You think your workplace is bad

Let's say the CEO of your company is retiring, but he's going to keep an office at headquarters and the services of the same secretary as the new guy.



Or how about working at a company where the boss just decided you can no longer work from home, a godsend once you had kids, even as she brings her baby to the nursery she built for him next to her office.



This past week was a veritable schadenfreude-fest for those of us who love nothing more than complaining about our work — unless it's discovering how delightfully awful someone else's office must be.

So, the Vatican: On top of the usual workplace issues that must plague the Roman Catholic Church's corporate offices — there's that impenetrable glass ceiling for any women employees, for one thing — this past week brought word of a leadership transition from, um, hell.

Pope Benedict XVI retired, but, as it turns out, won't actually leave the Vatican. His private secretary will live with him in his Vatican quarters, even as he serves in the same capacity in the office of the new pope, whenever he is named.

And you thought you worked in a dysfunctional office. Imagine you get the best promotion ever, and yet the person you replaced is skulking around the hallways. And when this shared secretary gets home at night, he's pumped for info on how the replacement is doing.

The palace intrigue may be better than anything you ever saw on "The Apprentice" or "Survivor." It's going to be "The Real Clerics of the Roman Curia." Oh, to be a fly on the ceiling of the Sistine Chapel.

Suddenly, my office seems a little boring. My theory on office politics is that it fulfills our need for real-life and mostly harmless drama. Whispering about co-workers, grumbling about bosses and — oh, joy — those misfired emails when someone accidentally hits "Reply to all" — they make the whole working-for-a-living thing a little more fun.

Which brings us to Yahoo! (And the fact that if you have to add an exclamation point to your name — I'm looking at you, Maryland Live! — you're trying too hard.)

Last week, the Internet company's CEO, Marissa Mayer, triggered the kind of hand-wringing that quickly turns comical when she halted the work-from-home option.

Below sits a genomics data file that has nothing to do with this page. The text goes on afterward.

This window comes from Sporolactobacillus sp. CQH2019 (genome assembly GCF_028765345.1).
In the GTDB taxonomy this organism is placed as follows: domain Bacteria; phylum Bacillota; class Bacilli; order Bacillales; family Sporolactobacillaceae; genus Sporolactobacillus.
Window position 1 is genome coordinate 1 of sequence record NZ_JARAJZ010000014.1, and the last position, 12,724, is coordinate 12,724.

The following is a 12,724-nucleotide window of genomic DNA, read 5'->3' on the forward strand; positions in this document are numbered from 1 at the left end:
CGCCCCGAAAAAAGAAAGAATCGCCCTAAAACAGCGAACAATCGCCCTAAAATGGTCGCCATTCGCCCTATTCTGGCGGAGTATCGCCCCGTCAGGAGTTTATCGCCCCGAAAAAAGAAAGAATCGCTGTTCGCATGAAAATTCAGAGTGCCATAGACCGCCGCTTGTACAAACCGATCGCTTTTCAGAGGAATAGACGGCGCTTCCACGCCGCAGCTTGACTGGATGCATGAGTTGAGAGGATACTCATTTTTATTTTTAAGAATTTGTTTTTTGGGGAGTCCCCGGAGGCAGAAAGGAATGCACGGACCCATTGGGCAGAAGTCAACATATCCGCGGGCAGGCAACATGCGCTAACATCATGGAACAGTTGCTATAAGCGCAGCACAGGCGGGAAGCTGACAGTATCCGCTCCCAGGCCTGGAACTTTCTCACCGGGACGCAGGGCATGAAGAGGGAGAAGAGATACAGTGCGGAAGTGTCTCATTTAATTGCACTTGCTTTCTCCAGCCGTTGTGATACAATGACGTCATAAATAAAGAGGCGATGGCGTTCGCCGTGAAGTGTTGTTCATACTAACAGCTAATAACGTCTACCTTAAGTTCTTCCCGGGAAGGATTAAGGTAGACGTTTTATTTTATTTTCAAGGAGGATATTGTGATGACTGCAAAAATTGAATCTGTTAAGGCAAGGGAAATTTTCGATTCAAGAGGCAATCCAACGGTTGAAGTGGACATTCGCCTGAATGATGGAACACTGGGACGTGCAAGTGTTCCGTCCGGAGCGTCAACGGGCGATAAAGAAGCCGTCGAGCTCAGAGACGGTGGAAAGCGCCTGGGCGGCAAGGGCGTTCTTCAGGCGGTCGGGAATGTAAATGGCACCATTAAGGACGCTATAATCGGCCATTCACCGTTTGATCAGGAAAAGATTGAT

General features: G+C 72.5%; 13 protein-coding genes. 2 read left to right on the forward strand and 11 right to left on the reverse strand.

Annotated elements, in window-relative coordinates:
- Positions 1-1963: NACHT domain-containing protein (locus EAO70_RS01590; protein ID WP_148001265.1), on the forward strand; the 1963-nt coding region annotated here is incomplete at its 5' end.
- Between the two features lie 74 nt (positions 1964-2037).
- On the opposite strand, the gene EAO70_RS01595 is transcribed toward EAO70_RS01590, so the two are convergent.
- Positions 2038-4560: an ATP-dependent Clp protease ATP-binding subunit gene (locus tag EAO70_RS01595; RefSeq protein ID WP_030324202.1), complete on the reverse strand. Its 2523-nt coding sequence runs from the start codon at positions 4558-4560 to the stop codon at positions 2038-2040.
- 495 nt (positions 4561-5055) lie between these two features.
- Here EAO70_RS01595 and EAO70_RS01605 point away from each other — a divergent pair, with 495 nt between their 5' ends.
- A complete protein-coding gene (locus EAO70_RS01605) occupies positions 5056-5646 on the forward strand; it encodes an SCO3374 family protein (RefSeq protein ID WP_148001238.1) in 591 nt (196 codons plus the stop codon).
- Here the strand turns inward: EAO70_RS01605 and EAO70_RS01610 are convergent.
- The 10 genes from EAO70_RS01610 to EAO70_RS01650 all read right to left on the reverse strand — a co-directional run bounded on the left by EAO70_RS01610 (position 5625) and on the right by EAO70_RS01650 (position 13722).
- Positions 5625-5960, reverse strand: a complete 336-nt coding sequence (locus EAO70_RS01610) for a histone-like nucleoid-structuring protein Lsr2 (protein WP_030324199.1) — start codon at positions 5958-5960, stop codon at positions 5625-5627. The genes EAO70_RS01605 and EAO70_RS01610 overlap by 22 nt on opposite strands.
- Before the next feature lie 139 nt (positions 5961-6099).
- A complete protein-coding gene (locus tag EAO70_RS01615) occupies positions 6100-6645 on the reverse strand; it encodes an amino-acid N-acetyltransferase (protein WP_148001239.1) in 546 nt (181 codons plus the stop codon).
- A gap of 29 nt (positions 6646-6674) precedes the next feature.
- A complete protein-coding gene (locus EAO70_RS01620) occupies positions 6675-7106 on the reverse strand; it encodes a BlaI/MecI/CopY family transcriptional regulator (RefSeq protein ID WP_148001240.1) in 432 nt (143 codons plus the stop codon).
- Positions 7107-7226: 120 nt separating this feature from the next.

All sorts of outrage, backlash and backlash to the backlash ensued, the issue quickly framed as either a slap at working mothers or a validation of what those who can't telecommute suspect is going on with those who can — as in, massive slacking off on company time.

What's funny about the whole brouhaha is that we're talking about a pretty small and largely privileged group of professionals who actually have the telecommuting option. If you teach elementary school or work as a grocery store cashier or drive a bus, for example, this is no option at all.

Less than 10 percent of workers spend at least one of their workdays each week doing their job from home, according to the U.S. Census. If you're talking about those who spend a majority of their working hours at home, the Census Bureau says, the percentage is just over 4 percent.

And, of course, all the words spilled on the subject come from the keyboards of people who have a bit more flexibility than most — writers, bloggers and other opinionators.

But what do I know? Home-or-office is not really as big an issue for reporters these days as, say, access to Wi-Fi or cellphone charging. And yet I come here not to bury offices but to praise them. There likely are more times I could work from home than I actually do because, well, dirty dishes.

I mean, when I work at home, I constantly feel all my household tasks calling me. In the office, it's out of sight, out of mind, at least temporarily, and anyway, I welcome the excuse for someone else to make me lunch.


This is why I'm always baffled by parents who home-school. Oh, I get all the reasons and would never say they're not valid. But I just need a better line of demarcation between the domestic and the rest of the world.

I think we're on a slippery slope when we give up yet another venue where you have to interact with — eek! — other people rather than their Twitter avatars. It already feels as though humanity's social muscles are atrophying — people, why make a lunch date if both of you are going to bring your tablet with you?